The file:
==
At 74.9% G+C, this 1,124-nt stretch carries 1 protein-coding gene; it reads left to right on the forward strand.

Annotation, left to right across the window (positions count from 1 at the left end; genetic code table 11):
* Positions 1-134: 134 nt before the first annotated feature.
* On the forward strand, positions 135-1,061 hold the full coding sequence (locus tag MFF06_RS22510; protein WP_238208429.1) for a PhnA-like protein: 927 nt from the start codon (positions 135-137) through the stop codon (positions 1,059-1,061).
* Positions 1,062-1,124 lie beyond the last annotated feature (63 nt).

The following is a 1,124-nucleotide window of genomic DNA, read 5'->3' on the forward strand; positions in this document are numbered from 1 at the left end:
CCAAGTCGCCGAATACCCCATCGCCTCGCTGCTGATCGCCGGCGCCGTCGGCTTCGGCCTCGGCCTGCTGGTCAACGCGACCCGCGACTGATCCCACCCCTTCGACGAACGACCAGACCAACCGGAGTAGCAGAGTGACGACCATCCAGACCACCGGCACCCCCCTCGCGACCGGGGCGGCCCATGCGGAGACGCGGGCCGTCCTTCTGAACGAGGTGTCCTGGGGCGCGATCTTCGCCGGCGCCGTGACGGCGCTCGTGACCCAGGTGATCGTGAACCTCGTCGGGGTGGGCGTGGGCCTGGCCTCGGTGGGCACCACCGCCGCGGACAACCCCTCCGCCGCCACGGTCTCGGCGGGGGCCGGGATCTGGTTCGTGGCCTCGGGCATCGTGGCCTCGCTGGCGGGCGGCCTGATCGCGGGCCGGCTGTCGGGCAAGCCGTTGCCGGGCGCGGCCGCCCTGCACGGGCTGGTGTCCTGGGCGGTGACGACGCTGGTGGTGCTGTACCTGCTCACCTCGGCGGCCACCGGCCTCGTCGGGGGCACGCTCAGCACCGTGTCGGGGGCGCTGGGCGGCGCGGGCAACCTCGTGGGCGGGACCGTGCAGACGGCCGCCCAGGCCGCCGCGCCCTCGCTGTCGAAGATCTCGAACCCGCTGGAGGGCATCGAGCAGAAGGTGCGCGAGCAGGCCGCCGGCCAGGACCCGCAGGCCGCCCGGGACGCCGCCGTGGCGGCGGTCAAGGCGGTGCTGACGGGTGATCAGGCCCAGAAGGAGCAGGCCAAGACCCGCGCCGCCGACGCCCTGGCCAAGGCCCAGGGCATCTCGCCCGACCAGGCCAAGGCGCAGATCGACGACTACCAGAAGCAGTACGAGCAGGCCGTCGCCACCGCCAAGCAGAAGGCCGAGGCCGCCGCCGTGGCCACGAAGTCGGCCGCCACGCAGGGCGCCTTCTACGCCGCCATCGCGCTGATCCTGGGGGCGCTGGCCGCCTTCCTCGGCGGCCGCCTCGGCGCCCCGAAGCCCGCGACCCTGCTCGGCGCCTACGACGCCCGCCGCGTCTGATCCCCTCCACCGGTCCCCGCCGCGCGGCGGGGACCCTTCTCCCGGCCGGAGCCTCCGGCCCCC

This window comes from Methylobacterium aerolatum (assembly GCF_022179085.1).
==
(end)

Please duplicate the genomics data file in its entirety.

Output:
At 74.9% G+C, this 1,124-nt stretch carries 1 protein-coding gene; it reads left to right on the forward strand.

Annotation, left to right across the window (positions count from 1 at the left end; genetic code table 11):
* Positions 1-134: 134 nt before the first annotated feature.
* On the forward strand, positions 135-1,061 hold the full coding sequence (locus tag MFF06_RS22510; protein WP_238208429.1) for a PhnA-like protein: 927 nt from the start codon (positions 135-137) through the stop codon (positions 1,059-1,061).
* Positions 1,062-1,124 lie beyond the last annotated feature (63 nt).

The following is a 1,124-nucleotide window of genomic DNA, read 5'->3' on the forward strand; positions in this document are numbered from 1 at the left end:
CCAAGTCGCCGAATACCCCATCGCCTCGCTGCTGATCGCCGGCGCCGTCGGCTTCGGCCTCGGCCTGCTGGTCAACGCGACCCGCGACTGATCCCACCCCTTCGACGAACGACCAGACCAACCGGAGTAGCAGAGTGACGACCATCCAGACCACCGGCACCCCCCTCGCGACCGGGGCGGCCCATGCGGAGACGCGGGCCGTCCTTCTGAACGAGGTGTCCTGGGGCGCGATCTTCGCCGGCGCCGTGACGGCGCTCGTGACCCAGGTGATCGTGAACCTCGTCGGGGTGGGCGTGGGCCTGGCCTCGGTGGGCACCACCGCCGCGGACAACCCCTCCGCCGCCACGGTCTCGGCGGGGGCCGGGATCTGGTTCGTGGCCTCGGGCATCGTGGCCTCGCTGGCGGGCGGCCTGATCGCGGGCCGGCTGTCGGGCAAGCCGTTGCCGGGCGCGGCCGCCCTGCACGGGCTGGTGTCCTGGGCGGTGACGACGCTGGTGGTGCTGTACCTGCTCACCTCGGCGGCCACCGGCCTCGTCGGGGGCACGCTCAGCACCGTGTCGGGGGCGCTGGGCGGCGCGGGCAACCTCGTGGGCGGGACCGTGCAGACGGCCGCCCAGGCCGCCGCGCCCTCGCTGTCGAAGATCTCGAACCCGCTGGAGGGCATCGAGCAGAAGGTGCGCGAGCAGGCCGCCGGCCAGGACCCGCAGGCCGCCCGGGACGCCGCCGTGGCGGCGGTCAAGGCGGTGCTGACGGGTGATCAGGCCCAGAAGGAGCAGGCCAAGACCCGCGCCGCCGACGCCCTGGCCAAGGCCCAGGGCATCTCGCCCGACCAGGCCAAGGCGCAGATCGACGACTACCAGAAGCAGTACGAGCAGGCCGTCGCCACCGCCAAGCAGAAGGCCGAGGCCGCCGCCGTGGCCACGAAGTCGGCCGCCACGCAGGGCGCCTTCTACGCCGCCATCGCGCTGATCCTGGGGGCGCTGGCCGCCTTCCTCGGCGGCCGCCTCGGCGCCCCGAAGCCCGCGACCCTGCTCGGCGCCTACGACGCCCGCCGCGTCTGATCCCCTCCACCGGTCCCCGCCGCGCGGCGGGGACCCTTCTCCCGGCCGGAGCCTCCGGCCCCC

This window comes from Methylobacterium aerolatum (assembly GCF_022179085.1).